"Who all-hailed me 'Thane of Cawdor,' by which title, before, these weird sisters saluted me , and referred me to the coming on of time with 'Hail, king that shalt be!"
Act 1 Scene 5 (Lines 18-33)
"Glamis thou art, and Cawdor, and shalt be what thou art promised."
Act 1 Scene 5 (Lines 34-44)
"The King comes here to-night."
Lady Macbeth is reading the letter sent Macbeth and seems shocked by what it mentions. Such as “They met me in the day of success, and I have learned by the perfectest report they have more in them than mortal knowledge."
Act 1 Scene 5 (Lines 55-61)
That my keen knife see not the wound it makes, Nor heaven peep through the blanket of the dark To cry “Hold, hold!”
Lady Macbeth is in awe about what she has read and what her husband is promised. But she is still suspicious "Hie thee hither, that I may pour my spirits in thine ear".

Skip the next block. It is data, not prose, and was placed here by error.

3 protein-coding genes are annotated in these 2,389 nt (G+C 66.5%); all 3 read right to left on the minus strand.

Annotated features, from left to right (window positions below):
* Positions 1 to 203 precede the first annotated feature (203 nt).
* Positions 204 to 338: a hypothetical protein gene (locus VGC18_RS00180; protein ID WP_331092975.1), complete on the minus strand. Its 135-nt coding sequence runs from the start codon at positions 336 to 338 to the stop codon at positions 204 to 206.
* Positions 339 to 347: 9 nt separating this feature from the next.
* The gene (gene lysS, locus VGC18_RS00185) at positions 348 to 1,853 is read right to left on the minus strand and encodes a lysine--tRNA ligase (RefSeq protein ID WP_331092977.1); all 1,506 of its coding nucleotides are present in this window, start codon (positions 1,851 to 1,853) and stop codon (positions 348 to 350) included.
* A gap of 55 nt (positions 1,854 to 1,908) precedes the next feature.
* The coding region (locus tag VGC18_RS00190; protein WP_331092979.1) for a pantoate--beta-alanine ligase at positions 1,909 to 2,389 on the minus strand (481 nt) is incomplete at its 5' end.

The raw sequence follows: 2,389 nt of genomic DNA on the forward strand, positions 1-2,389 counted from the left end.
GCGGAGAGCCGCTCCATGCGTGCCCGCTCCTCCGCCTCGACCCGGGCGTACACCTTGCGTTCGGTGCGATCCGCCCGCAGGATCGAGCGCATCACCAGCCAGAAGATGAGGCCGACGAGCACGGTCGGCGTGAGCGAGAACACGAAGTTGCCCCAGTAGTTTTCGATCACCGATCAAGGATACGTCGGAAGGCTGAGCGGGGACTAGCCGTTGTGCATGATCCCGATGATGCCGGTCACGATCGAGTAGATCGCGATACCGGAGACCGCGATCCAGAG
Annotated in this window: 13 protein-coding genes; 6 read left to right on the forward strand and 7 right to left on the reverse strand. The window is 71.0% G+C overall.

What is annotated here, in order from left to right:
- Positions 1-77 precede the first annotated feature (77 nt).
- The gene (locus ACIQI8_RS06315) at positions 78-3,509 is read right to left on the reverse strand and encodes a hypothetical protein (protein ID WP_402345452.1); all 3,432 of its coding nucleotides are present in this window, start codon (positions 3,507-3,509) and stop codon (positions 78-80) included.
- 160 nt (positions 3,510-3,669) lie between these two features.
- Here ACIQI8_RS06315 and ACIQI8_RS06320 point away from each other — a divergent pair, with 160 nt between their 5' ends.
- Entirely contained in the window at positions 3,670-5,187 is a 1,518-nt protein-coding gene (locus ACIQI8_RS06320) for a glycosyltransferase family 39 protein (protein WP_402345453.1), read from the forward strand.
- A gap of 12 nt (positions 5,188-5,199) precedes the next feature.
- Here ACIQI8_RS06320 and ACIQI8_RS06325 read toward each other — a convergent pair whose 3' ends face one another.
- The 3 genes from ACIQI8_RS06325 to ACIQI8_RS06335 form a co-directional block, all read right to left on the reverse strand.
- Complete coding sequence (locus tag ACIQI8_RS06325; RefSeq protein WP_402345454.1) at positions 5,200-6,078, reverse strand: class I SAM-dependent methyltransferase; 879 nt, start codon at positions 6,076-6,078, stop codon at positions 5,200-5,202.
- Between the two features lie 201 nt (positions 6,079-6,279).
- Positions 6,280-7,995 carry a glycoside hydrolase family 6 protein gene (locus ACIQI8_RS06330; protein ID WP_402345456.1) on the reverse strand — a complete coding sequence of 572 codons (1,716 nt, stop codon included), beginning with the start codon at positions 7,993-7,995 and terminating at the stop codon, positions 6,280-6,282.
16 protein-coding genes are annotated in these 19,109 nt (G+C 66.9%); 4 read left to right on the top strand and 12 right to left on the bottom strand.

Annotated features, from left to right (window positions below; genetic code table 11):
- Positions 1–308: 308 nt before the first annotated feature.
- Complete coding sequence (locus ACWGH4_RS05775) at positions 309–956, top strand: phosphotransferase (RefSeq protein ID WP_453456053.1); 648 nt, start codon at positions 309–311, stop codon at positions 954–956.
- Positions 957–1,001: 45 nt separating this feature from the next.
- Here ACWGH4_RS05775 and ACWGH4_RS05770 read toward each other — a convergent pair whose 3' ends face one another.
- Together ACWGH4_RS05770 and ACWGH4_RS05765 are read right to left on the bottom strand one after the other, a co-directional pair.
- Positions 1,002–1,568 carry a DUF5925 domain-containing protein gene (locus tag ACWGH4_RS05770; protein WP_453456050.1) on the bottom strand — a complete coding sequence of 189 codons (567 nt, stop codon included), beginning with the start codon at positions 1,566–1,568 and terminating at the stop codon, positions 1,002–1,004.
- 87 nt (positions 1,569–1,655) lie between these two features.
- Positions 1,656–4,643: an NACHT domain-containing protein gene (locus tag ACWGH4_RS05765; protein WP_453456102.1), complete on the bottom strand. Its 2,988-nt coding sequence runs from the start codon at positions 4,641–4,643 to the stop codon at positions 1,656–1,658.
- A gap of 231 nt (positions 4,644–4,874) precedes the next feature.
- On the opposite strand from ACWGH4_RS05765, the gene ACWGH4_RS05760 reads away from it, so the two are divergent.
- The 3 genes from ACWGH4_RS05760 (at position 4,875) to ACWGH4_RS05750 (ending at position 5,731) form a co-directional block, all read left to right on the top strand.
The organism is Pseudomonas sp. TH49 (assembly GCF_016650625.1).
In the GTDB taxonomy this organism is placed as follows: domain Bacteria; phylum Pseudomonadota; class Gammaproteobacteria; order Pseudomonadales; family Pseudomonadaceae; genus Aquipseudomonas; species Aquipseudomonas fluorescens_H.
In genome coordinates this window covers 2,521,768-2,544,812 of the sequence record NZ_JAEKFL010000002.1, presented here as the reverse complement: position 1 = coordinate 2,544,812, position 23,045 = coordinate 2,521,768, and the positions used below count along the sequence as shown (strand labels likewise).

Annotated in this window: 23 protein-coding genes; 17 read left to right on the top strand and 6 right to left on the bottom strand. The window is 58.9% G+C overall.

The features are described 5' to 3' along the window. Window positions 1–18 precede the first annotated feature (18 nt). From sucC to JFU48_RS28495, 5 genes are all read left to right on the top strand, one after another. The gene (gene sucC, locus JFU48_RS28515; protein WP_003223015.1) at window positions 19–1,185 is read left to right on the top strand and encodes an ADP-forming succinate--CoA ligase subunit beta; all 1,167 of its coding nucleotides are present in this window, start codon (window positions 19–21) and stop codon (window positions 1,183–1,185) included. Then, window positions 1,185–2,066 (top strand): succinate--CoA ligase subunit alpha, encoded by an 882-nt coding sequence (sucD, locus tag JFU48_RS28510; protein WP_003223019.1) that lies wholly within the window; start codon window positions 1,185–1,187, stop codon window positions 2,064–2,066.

Act 1 Scene 5 (Line 62-85)
"Great Glamis! Worthy Cawdor! Greater than both, by the all-hail hereafter!"
Messenger approaches to bring news ahead of Macbeth that the king will be staying with them tonight. Then Lady Macbeth sends the messenger to greet him. "Give him hospitality; he brings great news."
Act 1 Scene 5 (Line 62-85) Continued.
"Your Face, my Thane, is as a book where men may read strange matters."
Lady Macbeth prepares herself for when Macbeth arrives home asking to be take all the good out of herself so she can do what needs to be done. "Come, you spirits that tend on mortal thoughts, unsex me here, and fill me from the crown to the toe top full of the direst cruelty!"
Lady Macbeth greets Macbeth with praise and his titles and even his soon to be title. Macbeth is flatter by her and really buttered up per say.
"My dearest love, Duncan comes here to-night."
Lady Macbeth begins to talk to Macbeth about what he needs to do to get the throne. As well as is face being a dead give away.